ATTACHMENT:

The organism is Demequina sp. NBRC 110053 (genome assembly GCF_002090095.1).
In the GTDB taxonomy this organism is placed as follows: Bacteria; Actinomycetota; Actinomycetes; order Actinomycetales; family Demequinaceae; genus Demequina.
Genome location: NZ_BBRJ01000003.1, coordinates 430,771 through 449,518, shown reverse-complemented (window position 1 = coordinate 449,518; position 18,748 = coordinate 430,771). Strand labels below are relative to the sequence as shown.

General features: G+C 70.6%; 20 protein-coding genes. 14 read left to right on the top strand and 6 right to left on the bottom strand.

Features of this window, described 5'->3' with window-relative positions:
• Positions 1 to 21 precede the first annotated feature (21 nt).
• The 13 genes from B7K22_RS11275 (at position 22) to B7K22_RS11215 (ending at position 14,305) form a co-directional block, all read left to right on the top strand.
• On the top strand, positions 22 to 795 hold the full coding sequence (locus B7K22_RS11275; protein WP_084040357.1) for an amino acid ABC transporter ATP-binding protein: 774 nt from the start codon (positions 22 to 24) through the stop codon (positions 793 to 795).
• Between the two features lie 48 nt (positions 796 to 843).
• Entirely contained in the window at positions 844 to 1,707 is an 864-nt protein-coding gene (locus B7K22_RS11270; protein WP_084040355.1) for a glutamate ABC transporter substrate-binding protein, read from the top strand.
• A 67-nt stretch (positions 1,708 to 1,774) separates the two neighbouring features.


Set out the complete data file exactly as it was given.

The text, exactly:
The organism is Demequina sp. NBRC 110053 (genome assembly GCF_002090095.1).
In the GTDB taxonomy this organism is placed as follows: Bacteria; Actinomycetota; Actinomycetes; order Actinomycetales; family Demequinaceae; genus Demequina.
Genome location: NZ_BBRJ01000003.1, coordinates 430,771 through 449,518, shown reverse-complemented (window position 1 = coordinate 449,518; position 18,748 = coordinate 430,771). Strand labels below are relative to the sequence as shown.

General features: G+C 70.6%; 20 protein-coding genes. 14 read left to right on the top strand and 6 right to left on the bottom strand.

Features of this window, described 5'->3' with window-relative positions:
• Positions 1 to 21 precede the first annotated feature (21 nt).
• The 13 genes from B7K22_RS11275 (at position 22) to B7K22_RS11215 (ending at position 14,305) form a co-directional block, all read left to right on the top strand.
• On the top strand, positions 22 to 795 hold the full coding sequence (locus B7K22_RS11275; protein WP_084040357.1) for an amino acid ABC transporter ATP-binding protein: 774 nt from the start codon (positions 22 to 24) through the stop codon (positions 793 to 795).
• Between the two features lie 48 nt (positions 796 to 843).
• Entirely contained in the window at positions 844 to 1,707 is an 864-nt protein-coding gene (locus B7K22_RS11270; protein WP_084040355.1) for a glutamate ABC transporter substrate-binding protein, read from the top strand.
• A 67-nt stretch (positions 1,708 to 1,774) separates the two neighbouring features.